The Theological Novum of the Reformation

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My Response to William Hill and Dr. J. V. Fesko

In my response to Gentry’s interview on Covenant Radio, I said that the post-apostolic church never taught “forensic justification by faith alone” until about the year 1500. Here is the quote:

“As for the argument that the church couldn’t have been wrong about eschatology for about 2,00 years (or more accurately, about 1,800 years), Gentry is yet again using a Roman Catholic argument. How could the Reformers have been correct about ‘forensic justification by faith alone’ when the post-apostolic church NEVER taught that doctrine until about the year 1500? According to Gentry’s fallacious reasoning, Reformed Theology must be an unbiblical and damnable heresy. Gentry’s argument (‘Hyper-preterism’ is new in church history. Therefore it is false.) brings the Reformation down like a house of cards. ‘Forensic justification by faith alone’ was just as ‘new’ in the 1500’s as ‘hyper-preterism’ was ‘new’ in the 1800’s.”

William Hill of Covenant Radio (the gentleman who interviewed Gentry) has responded to this statement by means of his recent interview with Dr. J. V. Fesko. After reading the above quote aloud to Dr. Fesko, William Hill continued, referring to me:

” . . . Then he goes on to make another silly comment. But how would you respond to that statement? Apparently according to this particular person, who has authored a book and calls himself a Bible student [incredulous laughter], makes the claim, with no supporting argument, just flat out states that the church never taught the doctrine of forensic justification by faith alone in the post-apostolic era. How would you respond to such a comment?”

Dr. Fesko responded to William Hill by saying that there were “expressions” of the doctrine of “forensic justification by faith alone” before the Reformation, but that those expressions were “unrefined,” “undefined” and imprecise. He said that when the pre-Reformation theologians spoke of the doctrine, their statements were “perhaps not the clearest that we would hope for, or perhaps at times confuse things.” At the end of the interview, William Hill and Dr. Fesko agreed that it is unthinkable that there was “no concept” of “forensic justification by faith alone” before the Reformation.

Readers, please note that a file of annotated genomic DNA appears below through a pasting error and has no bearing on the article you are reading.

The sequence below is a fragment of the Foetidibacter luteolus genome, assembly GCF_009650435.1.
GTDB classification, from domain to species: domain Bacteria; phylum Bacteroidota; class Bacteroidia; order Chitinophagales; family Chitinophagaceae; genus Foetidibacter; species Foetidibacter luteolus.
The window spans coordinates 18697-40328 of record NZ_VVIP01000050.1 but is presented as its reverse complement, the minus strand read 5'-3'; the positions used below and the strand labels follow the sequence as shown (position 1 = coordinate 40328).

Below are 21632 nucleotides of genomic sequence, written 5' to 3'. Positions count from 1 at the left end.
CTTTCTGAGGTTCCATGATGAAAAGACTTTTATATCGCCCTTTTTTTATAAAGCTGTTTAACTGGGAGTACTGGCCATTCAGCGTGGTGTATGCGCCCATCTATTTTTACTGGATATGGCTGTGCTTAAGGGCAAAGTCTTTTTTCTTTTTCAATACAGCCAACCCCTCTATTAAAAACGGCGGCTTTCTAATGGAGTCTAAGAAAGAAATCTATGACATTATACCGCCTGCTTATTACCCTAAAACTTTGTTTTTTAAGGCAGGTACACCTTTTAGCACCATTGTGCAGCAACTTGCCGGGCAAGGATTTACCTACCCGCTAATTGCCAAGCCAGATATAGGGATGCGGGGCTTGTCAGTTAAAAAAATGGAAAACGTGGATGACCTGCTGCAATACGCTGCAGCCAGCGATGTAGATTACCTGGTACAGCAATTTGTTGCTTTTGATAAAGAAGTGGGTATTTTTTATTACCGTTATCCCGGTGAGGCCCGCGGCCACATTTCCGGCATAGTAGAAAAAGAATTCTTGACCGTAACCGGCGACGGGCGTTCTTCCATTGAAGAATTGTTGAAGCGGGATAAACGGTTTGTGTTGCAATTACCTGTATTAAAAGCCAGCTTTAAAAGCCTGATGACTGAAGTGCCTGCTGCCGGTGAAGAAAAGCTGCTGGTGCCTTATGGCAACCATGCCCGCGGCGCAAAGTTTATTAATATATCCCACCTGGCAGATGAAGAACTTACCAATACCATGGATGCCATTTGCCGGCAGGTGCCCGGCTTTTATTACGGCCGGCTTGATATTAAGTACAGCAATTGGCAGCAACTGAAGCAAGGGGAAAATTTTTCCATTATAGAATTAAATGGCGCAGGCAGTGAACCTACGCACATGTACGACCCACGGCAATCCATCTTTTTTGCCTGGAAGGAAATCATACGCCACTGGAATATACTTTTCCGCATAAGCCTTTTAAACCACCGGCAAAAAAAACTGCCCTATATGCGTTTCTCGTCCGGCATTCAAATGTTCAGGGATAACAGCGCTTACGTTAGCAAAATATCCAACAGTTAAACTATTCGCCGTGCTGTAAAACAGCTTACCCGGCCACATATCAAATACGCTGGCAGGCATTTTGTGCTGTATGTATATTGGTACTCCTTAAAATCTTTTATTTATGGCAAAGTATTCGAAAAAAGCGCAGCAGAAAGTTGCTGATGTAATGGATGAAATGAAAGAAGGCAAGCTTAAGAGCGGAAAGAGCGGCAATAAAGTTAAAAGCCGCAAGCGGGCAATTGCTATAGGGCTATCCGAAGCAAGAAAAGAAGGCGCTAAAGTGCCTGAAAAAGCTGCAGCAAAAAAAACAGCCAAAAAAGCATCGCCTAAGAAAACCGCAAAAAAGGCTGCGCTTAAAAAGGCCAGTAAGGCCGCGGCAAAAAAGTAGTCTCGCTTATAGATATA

It’s not William Hill’s fault, but he misunderstood my statement, because he lacked its context. My statement was an unqualified, shorthand summary of what I wrote in House Divided: Bridging the Gap in Reformed Eschatology (which I’m assuming that William Hill has not read). In that book, on pages 45-49, I argue, with documentation from Alister E. McGrath (Iustitia Dei), that before the Reformation, justification was never thought of as being strictly or only a “forensic declaration.” It was never defined before the Reformation as being merely or simply “a legal declaration of God.”

As I wrote: Before the Reformation, justification was not simply forensic. “It was an all-encompassing and progressive change both in a man’s status and in his nature. . . . [J]ustification encompassed the entire Christian life, from initial justification at the time of baptism to the perfection of justification in the end of the world. . . . [J]ustification was the gradual restoration of every aspect of man to God’s original created order. [The pre-Reformation fathers] conflated ‘regeneration’ and ‘sanctification’ into a processive and nature-changing concept of ‘justification.’ What we today would call ‘regeneration, progressive sanctification, and consummated sanctification,’ [the pre-Reformation fathers] simply called ‘justification.'”

It was not until the 1500’s that “justification” became strictly a change in a man’s status before God, and NOT a change in a man’s nature. It was not until the 1500’s that “justification” became strictly a “legal declaration” and NOT a process. This alteration in the doctrine of justification was “a genuine theological novum” (Alister E. McGrath, Iustitia Dei, pages 184, 186-187). In regard to this change, there were no “forerunners of the Reformation” (ibid., 185). As McGrath sums it up: It was thus in the Reformation that “a fundamental discontinuity was introduced into the western theological tradition where none had ever existed, or ever been contemplated, before” (ibid., 184, 186).

I also wrote in House Divided (page 48) that the truth about justification was expressed before the Reformation, but only in “bits and pieces” –just as “hyper-preterism” was expressed throughout church history, but only in “bits and pieces.” Dr. Fesko said it well: Before the Reformation, the expressions of the biblical view of justification were “unrefined,” “undefined,” imprecise, not clear, and confusing. I agree. It was only in the Reformation that the baggage of Augustine was shed from justification, and it was no longer thought of as being a nature-changing process. It became instead, purely the legal declaration that we are granted through “faith alone.” This understanding of justification never existed in the post-apostolic church until the 1500’s.

Therefore, Gentry’s argument (”Hyper-preterism” is new in church history. Therefore it is false.) brings the Reformation down like a house of cards, because the Reformation understanding of justification was just as “new” in the 1500’s as “hyper-preterism” was “new” in the 1800’s.

David Green